What are the main actions of IL-12?
Critical activator of NK responsiveness and Th1 development
What are the main actions of IL-13?
Mimics IL-4 and promotes IgE
What are the main actions of IL-17?
High concentration in autoimmune inflammation
What are the main actions of IL-18?
Increase INF-γ, increase IL-12R
What are the main actions of IFN-α?
activate NK cells
activate CD8 memory cells
What are the main actions of IFN-β?
activate NK cells
activate CD8 memory cells
What are the main actions of IFN-γ?
Potent M/M activator
Upregulator MHC I/II
Promotes IgG (during Th1 reactions), NK activator
What are the main actions of TNF-α?
Strongly Proinflammatory
Apoptosis
M/M activator
Neutrophil activator
What are the main actions of TNF-β?
Lymphoid Organogenesis and homeostasis
What are the antagonists of IFN-α?
TGF-β
What are the antagonists of IFN-β?
TGF-β
What are the antagonists of IFN-γ?
IL-10, IL-4, TGF-β
What are the antagonists of TNF-α?
TGF-β?
What are the antagonists of TNF-β?
?
What are the antagonists of IL-1?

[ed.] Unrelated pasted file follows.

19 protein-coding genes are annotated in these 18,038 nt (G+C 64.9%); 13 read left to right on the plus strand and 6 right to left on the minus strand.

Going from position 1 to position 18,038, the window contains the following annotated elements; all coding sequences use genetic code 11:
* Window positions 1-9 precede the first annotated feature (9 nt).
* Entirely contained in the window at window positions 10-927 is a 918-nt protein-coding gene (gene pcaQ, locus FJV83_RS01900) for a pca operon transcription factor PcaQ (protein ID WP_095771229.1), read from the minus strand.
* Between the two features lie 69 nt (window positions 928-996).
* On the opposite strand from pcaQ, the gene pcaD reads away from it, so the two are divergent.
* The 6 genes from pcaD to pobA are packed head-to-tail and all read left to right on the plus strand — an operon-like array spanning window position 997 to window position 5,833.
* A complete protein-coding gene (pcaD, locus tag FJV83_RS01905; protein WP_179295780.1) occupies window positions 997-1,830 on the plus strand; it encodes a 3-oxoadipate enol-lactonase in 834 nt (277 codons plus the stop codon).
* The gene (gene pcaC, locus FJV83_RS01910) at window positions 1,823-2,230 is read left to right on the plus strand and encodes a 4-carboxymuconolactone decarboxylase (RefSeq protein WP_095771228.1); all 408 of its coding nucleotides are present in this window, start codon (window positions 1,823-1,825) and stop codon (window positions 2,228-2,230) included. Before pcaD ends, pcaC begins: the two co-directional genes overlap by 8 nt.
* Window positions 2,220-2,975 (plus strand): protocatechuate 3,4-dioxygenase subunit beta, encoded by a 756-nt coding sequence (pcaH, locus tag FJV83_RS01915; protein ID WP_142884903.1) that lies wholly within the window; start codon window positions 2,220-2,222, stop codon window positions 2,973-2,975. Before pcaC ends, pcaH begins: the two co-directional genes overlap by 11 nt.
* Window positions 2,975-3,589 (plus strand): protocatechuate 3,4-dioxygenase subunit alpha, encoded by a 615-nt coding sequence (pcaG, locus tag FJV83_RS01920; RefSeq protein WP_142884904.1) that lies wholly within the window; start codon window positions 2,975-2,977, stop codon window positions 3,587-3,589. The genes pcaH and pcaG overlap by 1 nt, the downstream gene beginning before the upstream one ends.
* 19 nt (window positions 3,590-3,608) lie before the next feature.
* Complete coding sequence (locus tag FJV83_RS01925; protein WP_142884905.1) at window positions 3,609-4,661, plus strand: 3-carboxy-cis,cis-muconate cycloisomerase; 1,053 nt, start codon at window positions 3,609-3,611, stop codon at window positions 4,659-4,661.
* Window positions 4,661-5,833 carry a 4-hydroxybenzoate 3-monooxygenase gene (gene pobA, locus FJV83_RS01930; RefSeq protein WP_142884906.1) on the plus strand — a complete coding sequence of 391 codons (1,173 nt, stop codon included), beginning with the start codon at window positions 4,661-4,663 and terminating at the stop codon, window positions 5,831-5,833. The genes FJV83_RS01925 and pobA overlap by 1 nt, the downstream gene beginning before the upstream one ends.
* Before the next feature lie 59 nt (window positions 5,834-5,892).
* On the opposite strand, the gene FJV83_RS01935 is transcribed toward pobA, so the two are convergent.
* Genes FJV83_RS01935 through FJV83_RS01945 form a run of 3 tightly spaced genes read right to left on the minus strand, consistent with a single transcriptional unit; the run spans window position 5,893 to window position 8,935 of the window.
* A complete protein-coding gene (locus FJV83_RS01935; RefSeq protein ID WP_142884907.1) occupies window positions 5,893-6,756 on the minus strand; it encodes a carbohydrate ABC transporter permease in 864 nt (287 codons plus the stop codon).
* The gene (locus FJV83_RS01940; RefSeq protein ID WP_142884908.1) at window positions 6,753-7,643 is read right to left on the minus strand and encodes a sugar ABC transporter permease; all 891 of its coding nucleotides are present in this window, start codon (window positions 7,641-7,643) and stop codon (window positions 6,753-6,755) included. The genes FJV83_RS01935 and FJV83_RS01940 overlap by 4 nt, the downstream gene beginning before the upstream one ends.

IL-1 RA
What are the antagonists of IL-2?
TGF-β
What are the antagonists of IL-3?
TGF-β
What are the antagonists of IL-4?
IFN-γ
What are the antagonists of IL-5?
IFN-γ
What are the antagonists of IL-6?
?
What are the antagonists of IL-7?
?
What are the antagonists of IL-8?
?
What are the antagonists of IL-10?
IFN-γ
What are the antagonists of IL-12?
IL-10
What are the antagonists of IL-13?
IFN-γ
What are the antagonists of IL-17?
activation inhibited by IFN-γ and IL-4
What are the antagonists of IL-18?
IL-10?
What do coricosteroids do for inflammation?
They are anti-inflammatory and can convert leprosy to a more lethal form.
They suppress IL-1, IL-6, TNF-gamma.
What is the direct connection between the CNS and the immune system?
Neuronal innervation of the primary and secondary lymphoid organs and the adrenal medulla.
What is the indirect connection between the CNS and the immune system?
Neuroendocrine (hormonal) communication.
What neurotransmitters and neuropeptides are released in response to physical and psychological stressors?
Catecholamines: EPI, NE
GABA
ACH
Serotonin
Which lymphoid tissues are stimulated by noradrenergic fibers?